For the uninitiated, Shockwave movies are created with Macromedia Director, which is an authoring tool with a pedigree reaching back to the mid-1980's. Flash movies are created with Macromedia Flash, which came into being around 1997. Both tools are popular for creating content that appears in web-pages. Flash is more popular and is used in everything from web-ads to games to cellphones nowadays.
That being said, IMHO Shockwave still has three advantages over Flash:
1. You've got pixel-level control of the graphics on your screen. Flash just works with lists of curves or objects made of collections of curves. Flash does bitmaps okay, but only as immutable objects. You can't mess with the pixels in your Flash movie. Period.
2. Shockwave has a 3D engine. While it's not been updated in a few years and has pretty-much "hit the wall" as to the quality of content you can make with it, Shockwave's still got more 3D than Flash (i.e. more than zero).
3. Shockwave is extensible. Shockwave's got the concept of an "Xtra", which is a DLL-ish piece of code written in machine code (i.e. in C++) so you can have system-level control. That way if you write a program that needs to "break out of the sandbox" and do stuff that standalone apps require, like talking to the registry or reading and writing files, you can do it. Macromedia's got a "blessed" xtras program to help prevent people from writing malicious stuff.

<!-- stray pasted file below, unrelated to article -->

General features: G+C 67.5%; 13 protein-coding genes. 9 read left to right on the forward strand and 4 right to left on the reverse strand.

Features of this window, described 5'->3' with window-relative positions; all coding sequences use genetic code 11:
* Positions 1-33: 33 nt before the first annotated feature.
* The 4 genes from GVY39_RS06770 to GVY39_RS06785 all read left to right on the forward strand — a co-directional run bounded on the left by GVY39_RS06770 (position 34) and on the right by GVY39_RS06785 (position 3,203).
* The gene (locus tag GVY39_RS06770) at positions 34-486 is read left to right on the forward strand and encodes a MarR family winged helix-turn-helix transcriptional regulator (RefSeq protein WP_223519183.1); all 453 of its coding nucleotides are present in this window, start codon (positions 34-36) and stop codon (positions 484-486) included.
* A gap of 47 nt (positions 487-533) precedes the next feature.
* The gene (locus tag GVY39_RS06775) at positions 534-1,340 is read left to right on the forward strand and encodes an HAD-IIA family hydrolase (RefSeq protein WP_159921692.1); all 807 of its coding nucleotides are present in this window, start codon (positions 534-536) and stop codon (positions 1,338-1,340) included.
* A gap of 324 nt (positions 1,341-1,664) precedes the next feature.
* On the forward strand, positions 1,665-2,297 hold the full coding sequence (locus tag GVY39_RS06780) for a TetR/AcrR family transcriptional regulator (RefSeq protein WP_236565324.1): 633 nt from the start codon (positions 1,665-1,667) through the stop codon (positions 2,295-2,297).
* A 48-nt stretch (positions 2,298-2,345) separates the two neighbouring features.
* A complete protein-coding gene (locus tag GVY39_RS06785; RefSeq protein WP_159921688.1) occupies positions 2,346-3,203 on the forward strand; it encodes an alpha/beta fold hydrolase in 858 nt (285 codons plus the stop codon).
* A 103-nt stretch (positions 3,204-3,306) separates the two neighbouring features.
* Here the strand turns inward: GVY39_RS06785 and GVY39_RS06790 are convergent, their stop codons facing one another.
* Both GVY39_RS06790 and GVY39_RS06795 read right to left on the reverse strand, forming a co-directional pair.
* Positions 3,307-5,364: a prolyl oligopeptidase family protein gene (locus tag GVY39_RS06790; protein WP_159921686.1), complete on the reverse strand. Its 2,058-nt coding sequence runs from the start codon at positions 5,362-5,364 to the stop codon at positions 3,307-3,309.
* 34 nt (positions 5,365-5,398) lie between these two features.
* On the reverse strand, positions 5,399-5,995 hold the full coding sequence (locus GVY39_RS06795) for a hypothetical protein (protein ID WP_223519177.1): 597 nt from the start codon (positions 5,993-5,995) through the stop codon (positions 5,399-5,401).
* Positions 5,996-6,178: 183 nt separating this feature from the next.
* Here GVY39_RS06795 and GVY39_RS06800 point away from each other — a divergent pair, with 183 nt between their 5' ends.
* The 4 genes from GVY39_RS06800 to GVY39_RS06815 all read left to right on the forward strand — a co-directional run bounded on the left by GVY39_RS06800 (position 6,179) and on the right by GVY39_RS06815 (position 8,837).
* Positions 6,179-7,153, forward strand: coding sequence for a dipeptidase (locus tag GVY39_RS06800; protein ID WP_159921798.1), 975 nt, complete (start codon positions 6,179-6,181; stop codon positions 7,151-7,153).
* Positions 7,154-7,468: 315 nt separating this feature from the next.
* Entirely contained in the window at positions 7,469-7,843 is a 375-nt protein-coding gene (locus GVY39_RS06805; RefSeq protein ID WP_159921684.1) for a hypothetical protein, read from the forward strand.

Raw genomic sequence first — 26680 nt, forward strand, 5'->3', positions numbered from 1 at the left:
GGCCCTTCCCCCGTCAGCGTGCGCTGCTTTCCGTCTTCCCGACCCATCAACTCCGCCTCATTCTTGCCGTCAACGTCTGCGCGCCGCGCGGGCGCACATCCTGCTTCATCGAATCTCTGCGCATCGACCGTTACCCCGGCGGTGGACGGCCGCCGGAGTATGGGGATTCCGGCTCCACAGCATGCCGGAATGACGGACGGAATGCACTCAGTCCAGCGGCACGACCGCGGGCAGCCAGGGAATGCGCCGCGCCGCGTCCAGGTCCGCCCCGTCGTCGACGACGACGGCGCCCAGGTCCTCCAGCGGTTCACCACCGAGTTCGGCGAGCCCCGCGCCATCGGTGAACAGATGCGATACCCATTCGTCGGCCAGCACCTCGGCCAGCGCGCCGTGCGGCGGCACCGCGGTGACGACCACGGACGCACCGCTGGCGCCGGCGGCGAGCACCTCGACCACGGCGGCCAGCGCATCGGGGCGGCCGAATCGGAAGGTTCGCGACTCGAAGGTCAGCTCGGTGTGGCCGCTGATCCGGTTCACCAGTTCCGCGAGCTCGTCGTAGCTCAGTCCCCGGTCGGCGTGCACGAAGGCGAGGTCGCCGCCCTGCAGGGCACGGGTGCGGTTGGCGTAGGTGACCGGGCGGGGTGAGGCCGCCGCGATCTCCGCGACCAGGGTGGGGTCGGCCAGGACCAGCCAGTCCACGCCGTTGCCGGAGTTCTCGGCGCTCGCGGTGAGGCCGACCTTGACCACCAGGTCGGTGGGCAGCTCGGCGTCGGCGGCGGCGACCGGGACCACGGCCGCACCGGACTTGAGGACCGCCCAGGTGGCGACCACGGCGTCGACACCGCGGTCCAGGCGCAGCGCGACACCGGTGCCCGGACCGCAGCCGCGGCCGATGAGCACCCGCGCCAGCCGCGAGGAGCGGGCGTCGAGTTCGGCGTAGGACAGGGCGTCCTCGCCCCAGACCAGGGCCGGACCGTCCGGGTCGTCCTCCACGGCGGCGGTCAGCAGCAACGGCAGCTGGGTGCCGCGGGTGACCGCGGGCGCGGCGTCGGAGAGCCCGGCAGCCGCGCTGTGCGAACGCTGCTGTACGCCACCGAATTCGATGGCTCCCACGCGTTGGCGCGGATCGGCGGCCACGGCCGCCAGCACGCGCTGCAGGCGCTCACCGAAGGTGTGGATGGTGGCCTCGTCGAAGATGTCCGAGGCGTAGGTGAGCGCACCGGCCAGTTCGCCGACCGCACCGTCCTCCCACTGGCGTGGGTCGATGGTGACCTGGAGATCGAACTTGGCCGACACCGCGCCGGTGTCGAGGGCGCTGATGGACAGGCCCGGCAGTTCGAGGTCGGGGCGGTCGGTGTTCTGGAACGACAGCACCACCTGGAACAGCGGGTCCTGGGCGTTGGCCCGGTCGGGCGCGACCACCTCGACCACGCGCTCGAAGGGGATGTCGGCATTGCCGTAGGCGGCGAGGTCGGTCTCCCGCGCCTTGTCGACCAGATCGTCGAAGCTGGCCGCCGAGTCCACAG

Even though the new Flash 8 development environment is still a couple of months away, people have been hacking furiously at the new beta player. And those hackers found that you've now got access to the pixels.
Here's a cool page with some hacked-together demos of pixel-fiddling. You'll need the Flash 8 player to view these demos. They show off some techniques that'd be impossible with earlier versions of Flash.
That leaves 3D and Xtras. If you're making a standalone double-clickable Flash application, there are a few third-party solutions that'll let you extend your Flash app with native code. There's still no method to do it in an embedded web-app, but I don't know if that's a big enough need yet. So that's still about half of an advantage.
3D's still not there and isn't, far as I know, on the horizon.
That leaves 1.5 advantages that Shockwave's still got, and I don't think that's enough to overcome its lower browser-penetration. Expect Shockwave to either be bought out by another company or follow the PageMaker route of ongoing maintenance for the fans but no further big updates.